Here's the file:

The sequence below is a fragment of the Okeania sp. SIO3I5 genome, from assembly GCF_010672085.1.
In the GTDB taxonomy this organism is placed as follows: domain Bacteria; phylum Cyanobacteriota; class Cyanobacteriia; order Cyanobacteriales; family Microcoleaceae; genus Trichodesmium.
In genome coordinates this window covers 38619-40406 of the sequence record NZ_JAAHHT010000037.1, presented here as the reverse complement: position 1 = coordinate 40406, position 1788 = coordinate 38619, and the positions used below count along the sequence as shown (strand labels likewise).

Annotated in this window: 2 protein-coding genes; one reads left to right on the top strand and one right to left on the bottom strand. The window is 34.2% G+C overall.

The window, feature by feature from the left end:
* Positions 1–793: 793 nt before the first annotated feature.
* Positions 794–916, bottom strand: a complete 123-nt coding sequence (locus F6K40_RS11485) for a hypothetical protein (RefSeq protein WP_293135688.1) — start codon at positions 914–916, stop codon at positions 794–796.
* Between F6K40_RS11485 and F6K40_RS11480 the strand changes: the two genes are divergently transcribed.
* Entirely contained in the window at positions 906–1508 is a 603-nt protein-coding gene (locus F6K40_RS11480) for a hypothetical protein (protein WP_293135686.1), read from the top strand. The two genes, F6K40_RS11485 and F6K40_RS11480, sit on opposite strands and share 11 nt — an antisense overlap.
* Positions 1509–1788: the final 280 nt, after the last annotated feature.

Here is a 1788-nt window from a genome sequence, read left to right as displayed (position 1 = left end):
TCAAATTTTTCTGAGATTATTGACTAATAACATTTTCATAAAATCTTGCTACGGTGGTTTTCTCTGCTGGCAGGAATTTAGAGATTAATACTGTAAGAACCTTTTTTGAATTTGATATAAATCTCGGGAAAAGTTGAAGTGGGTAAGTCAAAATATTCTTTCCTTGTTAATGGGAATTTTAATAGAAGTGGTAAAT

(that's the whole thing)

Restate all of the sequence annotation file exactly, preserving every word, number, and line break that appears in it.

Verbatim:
The sequence below is a fragment of the Okeania sp. SIO3I5 genome, from assembly GCF_010672085.1.
In the GTDB taxonomy this organism is placed as follows: domain Bacteria; phylum Cyanobacteriota; class Cyanobacteriia; order Cyanobacteriales; family Microcoleaceae; genus Trichodesmium.
In genome coordinates this window covers 38619-40406 of the sequence record NZ_JAAHHT010000037.1, presented here as the reverse complement: position 1 = coordinate 40406, position 1788 = coordinate 38619, and the positions used below count along the sequence as shown (strand labels likewise).

Annotated in this window: 2 protein-coding genes; one reads left to right on the top strand and one right to left on the bottom strand. The window is 34.2% G+C overall.

The window, feature by feature from the left end:
* Positions 1–793: 793 nt before the first annotated feature.
* Positions 794–916, bottom strand: a complete 123-nt coding sequence (locus F6K40_RS11485) for a hypothetical protein (RefSeq protein WP_293135688.1) — start codon at positions 914–916, stop codon at positions 794–796.
* Between F6K40_RS11485 and F6K40_RS11480 the strand changes: the two genes are divergently transcribed.
* Entirely contained in the window at positions 906–1508 is a 603-nt protein-coding gene (locus F6K40_RS11480) for a hypothetical protein (protein WP_293135686.1), read from the top strand. The two genes, F6K40_RS11485 and F6K40_RS11480, sit on opposite strands and share 11 nt — an antisense overlap.
* Positions 1509–1788: the final 280 nt, after the last annotated feature.

Here is a 1788-nt window from a genome sequence, read left to right as displayed (position 1 = left end):
TCAAATTTTTCTGAGATTATTGACTAATAACATTTTCATAAAATCTTGCTACGGTGGTTTTCTCTGCTGGCAGGAATTTAGAGATTAATACTGTAAGAACCTTTTTTGAATTTGATATAAATCTCGGGAAAAGTTGAAGTGGGTAAGTCAAAATATTCTTTCCTTGTTAATGGGAATTTTAATAGAAGTGGTAAAT